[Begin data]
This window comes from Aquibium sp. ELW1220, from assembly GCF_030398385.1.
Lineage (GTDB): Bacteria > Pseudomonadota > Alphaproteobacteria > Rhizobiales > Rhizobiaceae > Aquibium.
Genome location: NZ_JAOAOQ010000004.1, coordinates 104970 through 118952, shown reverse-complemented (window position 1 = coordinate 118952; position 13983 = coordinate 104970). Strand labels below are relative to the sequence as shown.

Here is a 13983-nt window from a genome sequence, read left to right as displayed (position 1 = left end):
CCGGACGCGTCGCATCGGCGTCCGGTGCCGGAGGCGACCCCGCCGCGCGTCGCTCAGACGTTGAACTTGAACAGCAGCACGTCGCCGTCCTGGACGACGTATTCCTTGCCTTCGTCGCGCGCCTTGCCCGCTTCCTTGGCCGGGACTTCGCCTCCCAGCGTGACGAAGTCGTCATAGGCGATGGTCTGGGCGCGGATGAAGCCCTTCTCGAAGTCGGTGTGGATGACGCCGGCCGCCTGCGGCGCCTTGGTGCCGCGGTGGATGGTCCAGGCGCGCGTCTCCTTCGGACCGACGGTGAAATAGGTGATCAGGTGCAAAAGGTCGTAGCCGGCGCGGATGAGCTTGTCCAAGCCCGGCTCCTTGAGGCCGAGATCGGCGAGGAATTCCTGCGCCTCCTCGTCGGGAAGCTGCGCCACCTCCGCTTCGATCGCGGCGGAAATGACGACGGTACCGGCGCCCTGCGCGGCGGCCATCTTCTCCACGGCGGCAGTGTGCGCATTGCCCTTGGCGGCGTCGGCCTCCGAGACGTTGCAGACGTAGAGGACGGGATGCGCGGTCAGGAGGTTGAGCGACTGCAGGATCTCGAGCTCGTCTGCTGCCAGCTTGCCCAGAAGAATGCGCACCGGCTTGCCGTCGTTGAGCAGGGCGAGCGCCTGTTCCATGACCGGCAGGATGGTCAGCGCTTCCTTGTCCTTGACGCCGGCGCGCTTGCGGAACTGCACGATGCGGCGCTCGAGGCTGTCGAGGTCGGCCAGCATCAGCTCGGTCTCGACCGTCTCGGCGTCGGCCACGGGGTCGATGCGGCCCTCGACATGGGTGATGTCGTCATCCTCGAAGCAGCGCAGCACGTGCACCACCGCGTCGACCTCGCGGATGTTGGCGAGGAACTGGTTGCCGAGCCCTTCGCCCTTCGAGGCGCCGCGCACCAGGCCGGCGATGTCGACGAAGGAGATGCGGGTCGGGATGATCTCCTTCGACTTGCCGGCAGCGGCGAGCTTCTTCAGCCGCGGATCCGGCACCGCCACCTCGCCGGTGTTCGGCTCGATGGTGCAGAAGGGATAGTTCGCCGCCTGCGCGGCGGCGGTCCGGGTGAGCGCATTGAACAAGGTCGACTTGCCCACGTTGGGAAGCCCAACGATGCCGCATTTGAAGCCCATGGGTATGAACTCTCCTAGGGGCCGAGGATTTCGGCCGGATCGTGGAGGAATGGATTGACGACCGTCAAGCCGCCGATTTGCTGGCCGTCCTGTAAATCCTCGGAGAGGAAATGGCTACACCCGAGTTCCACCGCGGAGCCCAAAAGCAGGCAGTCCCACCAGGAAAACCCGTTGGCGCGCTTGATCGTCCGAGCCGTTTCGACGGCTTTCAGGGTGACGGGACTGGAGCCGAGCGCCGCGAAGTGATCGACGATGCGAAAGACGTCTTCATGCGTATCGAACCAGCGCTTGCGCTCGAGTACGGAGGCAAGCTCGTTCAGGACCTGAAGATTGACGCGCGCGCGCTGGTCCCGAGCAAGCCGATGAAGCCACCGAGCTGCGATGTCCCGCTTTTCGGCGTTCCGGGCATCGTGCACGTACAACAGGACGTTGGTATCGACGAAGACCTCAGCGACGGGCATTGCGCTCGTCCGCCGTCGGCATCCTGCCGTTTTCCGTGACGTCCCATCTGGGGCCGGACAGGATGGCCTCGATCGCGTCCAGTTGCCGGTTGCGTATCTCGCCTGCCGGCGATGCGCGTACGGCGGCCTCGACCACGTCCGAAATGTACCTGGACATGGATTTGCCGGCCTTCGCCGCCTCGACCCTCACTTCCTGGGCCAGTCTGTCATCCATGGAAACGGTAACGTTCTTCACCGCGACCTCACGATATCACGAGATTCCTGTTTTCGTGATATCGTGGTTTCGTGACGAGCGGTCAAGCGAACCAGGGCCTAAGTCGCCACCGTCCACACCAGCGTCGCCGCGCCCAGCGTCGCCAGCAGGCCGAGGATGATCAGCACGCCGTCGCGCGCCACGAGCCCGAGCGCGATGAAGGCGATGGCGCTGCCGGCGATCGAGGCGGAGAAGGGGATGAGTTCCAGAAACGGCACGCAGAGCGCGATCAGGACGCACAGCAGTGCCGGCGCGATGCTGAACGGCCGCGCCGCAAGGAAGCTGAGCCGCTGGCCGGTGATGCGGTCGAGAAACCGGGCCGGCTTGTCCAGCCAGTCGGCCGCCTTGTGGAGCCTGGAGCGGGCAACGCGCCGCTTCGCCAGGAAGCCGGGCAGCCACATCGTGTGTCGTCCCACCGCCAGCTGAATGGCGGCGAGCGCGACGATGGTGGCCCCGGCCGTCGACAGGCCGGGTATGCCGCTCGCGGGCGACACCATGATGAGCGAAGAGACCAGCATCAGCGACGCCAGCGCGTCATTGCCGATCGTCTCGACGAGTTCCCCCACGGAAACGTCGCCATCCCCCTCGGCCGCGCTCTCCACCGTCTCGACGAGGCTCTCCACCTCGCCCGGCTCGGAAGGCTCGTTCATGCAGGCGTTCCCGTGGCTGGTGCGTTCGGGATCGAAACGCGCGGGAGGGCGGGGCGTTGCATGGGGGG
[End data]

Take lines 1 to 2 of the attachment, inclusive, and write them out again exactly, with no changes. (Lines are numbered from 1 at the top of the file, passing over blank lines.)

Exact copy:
This window comes from Aquibium sp. ELW1220, from assembly GCF_030398385.1.
Lineage (GTDB): Bacteria > Pseudomonadota > Alphaproteobacteria > Rhizobiales > Rhizobiaceae > Aquibium.